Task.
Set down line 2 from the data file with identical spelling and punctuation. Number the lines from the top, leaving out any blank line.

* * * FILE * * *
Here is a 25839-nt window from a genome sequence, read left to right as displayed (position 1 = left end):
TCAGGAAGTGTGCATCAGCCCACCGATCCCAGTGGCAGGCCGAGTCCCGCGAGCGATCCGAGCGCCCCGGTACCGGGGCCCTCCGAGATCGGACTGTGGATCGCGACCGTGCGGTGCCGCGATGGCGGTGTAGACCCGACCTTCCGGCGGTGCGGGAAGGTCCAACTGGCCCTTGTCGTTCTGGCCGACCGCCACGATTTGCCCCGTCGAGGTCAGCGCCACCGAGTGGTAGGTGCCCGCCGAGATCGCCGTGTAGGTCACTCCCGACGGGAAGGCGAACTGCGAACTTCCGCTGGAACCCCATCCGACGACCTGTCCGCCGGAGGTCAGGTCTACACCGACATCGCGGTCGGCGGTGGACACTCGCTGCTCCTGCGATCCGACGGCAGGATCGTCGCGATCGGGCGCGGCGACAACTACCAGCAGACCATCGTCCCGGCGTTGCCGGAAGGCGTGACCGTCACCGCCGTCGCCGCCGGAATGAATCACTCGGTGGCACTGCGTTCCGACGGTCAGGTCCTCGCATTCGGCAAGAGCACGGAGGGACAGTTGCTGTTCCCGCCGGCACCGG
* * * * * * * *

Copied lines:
TCAGGAAGTGTGCATCAGCCCACCGATCCCAGTGGCAGGCCGAGTCCCGCGAGCGATCCGAGCGCCCCGGTACCGGGGCCCTCCGAGATCGGACTGTGGATCGCGACCGTGCGGTGCCGCGATGGCGGTGTAGACCCGACCTTCCGGCGGTGCGGGAAGGTCCAACTGGCCCTTGTCGTTCTGGCCGACCGCCACGATTTGCCCCGTCGAGGTCAGCGCCACCGAGTGGTAGGTGCCCGCCGAGATCGCCGTGTAGGTCACTCCCGACGGGAAGGCGAACTGCGAACTTCCGCTGGAACCCCATCCGACGACCTGTCCGCCGGAGGTCAGGTCTACACCGACATCGCGGTCGGCGGTGGACACTCGCTGCTCCTGCGATCCGACGGCAGGATCGTCGCGATCGGGCGCGGCGACAACTACCAGCAGACCATCGTCCCGGCGTTGCCGGAAGGCGTGACCGTCACCGCCGTCGCCGCCGGAATGAATCACTCGGTGGCACTGCGTTCCGACGGTCAGGTCCTCGCATTCGGCAAGAGCACGGAGGGACAGTTGCTGTTCCCGCCGGCACCGG